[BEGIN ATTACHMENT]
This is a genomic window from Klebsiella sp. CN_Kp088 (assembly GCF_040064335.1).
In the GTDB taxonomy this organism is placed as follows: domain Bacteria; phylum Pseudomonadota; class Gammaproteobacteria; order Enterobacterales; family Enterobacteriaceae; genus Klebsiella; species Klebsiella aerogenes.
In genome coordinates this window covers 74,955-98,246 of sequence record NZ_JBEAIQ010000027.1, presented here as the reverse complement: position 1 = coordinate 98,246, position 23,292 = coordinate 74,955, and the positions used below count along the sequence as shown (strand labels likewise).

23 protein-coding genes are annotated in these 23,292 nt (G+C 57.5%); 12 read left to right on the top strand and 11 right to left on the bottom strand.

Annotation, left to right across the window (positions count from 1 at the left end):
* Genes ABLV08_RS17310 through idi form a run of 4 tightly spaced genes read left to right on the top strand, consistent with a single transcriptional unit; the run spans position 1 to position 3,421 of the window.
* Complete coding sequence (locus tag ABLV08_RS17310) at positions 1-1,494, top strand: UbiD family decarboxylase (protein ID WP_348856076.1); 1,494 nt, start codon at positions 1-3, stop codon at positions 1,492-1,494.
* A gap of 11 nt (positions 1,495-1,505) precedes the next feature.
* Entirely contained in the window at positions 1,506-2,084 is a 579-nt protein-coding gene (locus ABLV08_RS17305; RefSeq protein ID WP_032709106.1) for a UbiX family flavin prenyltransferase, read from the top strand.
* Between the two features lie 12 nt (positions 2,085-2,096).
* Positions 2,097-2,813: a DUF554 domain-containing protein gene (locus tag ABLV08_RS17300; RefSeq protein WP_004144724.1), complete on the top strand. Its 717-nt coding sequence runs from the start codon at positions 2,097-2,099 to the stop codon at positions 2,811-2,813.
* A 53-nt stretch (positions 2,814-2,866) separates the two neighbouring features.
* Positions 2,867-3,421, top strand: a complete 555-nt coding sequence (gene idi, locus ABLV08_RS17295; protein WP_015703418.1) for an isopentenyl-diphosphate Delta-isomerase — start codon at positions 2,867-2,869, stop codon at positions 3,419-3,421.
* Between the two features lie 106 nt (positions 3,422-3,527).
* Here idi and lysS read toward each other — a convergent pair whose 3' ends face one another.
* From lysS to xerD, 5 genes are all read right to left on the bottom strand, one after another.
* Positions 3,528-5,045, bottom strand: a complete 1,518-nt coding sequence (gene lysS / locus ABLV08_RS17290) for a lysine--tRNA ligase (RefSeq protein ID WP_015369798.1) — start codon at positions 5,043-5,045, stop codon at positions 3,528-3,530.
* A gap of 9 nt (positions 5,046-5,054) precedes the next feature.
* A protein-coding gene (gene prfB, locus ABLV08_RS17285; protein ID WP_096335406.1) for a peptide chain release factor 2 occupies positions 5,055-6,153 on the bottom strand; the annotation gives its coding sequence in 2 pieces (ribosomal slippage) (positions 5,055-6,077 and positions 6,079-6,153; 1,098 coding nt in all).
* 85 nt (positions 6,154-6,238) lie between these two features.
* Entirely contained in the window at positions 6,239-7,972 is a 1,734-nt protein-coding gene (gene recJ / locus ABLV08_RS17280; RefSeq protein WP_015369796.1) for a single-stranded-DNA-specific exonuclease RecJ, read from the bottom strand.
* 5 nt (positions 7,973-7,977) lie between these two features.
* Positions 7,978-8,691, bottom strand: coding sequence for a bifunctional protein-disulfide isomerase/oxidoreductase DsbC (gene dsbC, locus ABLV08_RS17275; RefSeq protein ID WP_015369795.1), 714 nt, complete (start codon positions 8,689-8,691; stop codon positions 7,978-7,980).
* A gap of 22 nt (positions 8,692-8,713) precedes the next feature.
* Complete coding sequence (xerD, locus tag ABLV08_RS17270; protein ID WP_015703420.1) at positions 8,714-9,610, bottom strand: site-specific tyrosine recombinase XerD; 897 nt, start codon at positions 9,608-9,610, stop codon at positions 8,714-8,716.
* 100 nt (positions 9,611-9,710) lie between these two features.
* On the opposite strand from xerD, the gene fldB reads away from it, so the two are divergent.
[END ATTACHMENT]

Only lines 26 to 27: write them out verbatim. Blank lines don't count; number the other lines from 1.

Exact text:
* 100 nt (positions 9,611-9,710) lie between these two features.
* On the opposite strand from xerD, the gene fldB reads away from it, so the two are divergent.